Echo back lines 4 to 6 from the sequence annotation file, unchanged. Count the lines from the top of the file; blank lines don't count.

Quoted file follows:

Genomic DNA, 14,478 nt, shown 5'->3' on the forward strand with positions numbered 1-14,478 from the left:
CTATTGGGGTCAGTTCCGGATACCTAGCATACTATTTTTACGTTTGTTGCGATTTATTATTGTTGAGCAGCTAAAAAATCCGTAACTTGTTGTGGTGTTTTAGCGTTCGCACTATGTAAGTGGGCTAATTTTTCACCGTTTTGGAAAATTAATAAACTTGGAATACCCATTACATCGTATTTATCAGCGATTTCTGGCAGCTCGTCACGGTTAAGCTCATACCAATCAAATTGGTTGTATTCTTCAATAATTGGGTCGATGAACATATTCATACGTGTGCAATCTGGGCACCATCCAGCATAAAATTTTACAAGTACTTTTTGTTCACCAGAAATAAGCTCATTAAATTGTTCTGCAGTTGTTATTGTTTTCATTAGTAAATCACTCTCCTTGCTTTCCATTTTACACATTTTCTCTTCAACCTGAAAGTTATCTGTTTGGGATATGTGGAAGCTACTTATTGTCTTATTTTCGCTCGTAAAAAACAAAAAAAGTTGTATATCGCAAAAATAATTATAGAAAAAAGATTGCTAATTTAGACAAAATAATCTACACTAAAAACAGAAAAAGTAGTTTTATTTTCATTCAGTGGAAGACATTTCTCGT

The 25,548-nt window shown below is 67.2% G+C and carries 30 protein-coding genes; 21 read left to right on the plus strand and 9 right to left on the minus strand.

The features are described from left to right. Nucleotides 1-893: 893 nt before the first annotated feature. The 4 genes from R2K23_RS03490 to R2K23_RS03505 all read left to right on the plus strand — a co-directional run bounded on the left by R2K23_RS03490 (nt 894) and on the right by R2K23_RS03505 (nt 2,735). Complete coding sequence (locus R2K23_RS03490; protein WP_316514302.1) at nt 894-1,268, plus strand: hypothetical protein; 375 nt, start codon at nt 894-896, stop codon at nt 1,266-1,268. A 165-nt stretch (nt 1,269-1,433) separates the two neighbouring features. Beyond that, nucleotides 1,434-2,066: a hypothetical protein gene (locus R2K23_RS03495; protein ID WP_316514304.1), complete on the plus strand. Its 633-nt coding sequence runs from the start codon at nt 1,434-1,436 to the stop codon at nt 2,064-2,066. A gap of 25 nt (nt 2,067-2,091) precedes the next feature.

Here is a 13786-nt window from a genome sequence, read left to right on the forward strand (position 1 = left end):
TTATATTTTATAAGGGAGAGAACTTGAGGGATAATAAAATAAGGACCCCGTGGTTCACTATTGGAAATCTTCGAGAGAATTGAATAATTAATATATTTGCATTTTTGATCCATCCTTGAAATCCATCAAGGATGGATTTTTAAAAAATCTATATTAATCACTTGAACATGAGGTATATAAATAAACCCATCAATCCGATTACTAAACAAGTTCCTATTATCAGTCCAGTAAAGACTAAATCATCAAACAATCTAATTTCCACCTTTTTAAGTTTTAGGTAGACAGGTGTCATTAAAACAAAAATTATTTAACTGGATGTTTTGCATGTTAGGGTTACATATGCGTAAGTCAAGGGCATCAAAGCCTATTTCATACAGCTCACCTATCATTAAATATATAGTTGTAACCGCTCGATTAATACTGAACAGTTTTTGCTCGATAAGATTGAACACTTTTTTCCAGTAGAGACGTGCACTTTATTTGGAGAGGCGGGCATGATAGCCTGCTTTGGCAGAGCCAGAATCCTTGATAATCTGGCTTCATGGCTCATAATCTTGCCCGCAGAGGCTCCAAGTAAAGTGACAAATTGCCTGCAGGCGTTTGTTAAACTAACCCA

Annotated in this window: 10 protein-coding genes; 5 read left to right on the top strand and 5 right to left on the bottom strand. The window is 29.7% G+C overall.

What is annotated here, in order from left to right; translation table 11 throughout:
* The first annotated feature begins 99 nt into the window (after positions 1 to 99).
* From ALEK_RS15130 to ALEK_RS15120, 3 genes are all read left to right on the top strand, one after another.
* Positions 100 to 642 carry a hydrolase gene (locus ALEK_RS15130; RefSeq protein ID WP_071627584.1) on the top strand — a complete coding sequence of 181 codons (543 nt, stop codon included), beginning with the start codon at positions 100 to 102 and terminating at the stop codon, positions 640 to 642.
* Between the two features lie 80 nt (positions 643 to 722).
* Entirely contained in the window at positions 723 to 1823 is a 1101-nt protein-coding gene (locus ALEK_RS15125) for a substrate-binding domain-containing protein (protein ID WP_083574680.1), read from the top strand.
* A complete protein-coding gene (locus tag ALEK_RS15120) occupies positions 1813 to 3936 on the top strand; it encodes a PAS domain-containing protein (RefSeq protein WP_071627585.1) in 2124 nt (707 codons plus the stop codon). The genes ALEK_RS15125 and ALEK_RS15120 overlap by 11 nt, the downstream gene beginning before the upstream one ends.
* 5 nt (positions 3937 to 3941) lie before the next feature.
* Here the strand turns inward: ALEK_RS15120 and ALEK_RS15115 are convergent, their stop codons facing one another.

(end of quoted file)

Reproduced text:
The features are described from left to right. Nucleotides 1-893: 893 nt before the first annotated feature. The 4 genes from R2K23_RS03490 to R2K23_RS03505 all read left to right on the plus strand — a co-directional run bounded on the left by R2K23_RS03490 (nt 894) and on the right by R2K23_RS03505 (nt 2,735). Complete coding sequence (locus R2K23_RS03490; protein WP_316514302.1) at nt 894-1,268, plus strand: hypothetical protein; 375 nt, start codon at nt 894-896, stop codon at nt 1,266-1,268. A 165-nt stretch (nt 1,269-1,433) separates the two neighbouring features. Beyond that, nucleotides 1,434-2,066: a hypothetical protein gene (locus R2K23_RS03495; protein ID WP_316514304.1), complete on the plus strand. Its 633-nt coding sequence runs from the start codon at nt 1,434-1,436 to the stop codon at nt 2,064-2,066. A gap of 25 nt (nt 2,067-2,091) precedes the next feature.

Here is a 13786-nt window from a genome sequence, read left to right on the forward strand (position 1 = left end):
TTATATTTTATAAGGGAGAGAACTTGAGGGATAATAAAATAAGGACCCCGTGGTTCACTATTGGAAATCTTCGAGAGAATTGAATAATTAATATATTTGCATTTTTGATCCATCCTTGAAATCCATCAAGGATGGATTTTTAAAAAATCTATATTAATCACTTGAACATGAGGTATATAAATAAACCCATCAATCCGATTACTAAACAAGTTCCTATTATCAGTCCAGTAAAGACTAAATCATCAAACAATCTAATTTCCACCTTTTTAAGTTTTAGGTAGACAGGTGTCATTAAAACAAAAATTATTTAACTGGATGTTTTGCATGTTAGGGTTACATATGCGTAAGTCAAGGGCATCAAAGCCTATTTCATACAGCTCACCTATCATTAAATATATAGTTGTAACCGCTCGATTAATACTGAACAGTTTTTGCTCGATAAGATTGAACACTTTTTTCCAGTAGAGACGTGCACTTTATTTGGAGAGGCGGGCATGATAGCCTGCTTTGGCAGAGCCAGAATCCTTGATAATCTGGCTTCATGGCTCATAATCTTGCCCGCAGAGGCTCCAAGTAAAGTGACAAATTGCCTGCAGGCGTTTGTTAAACTAACCCA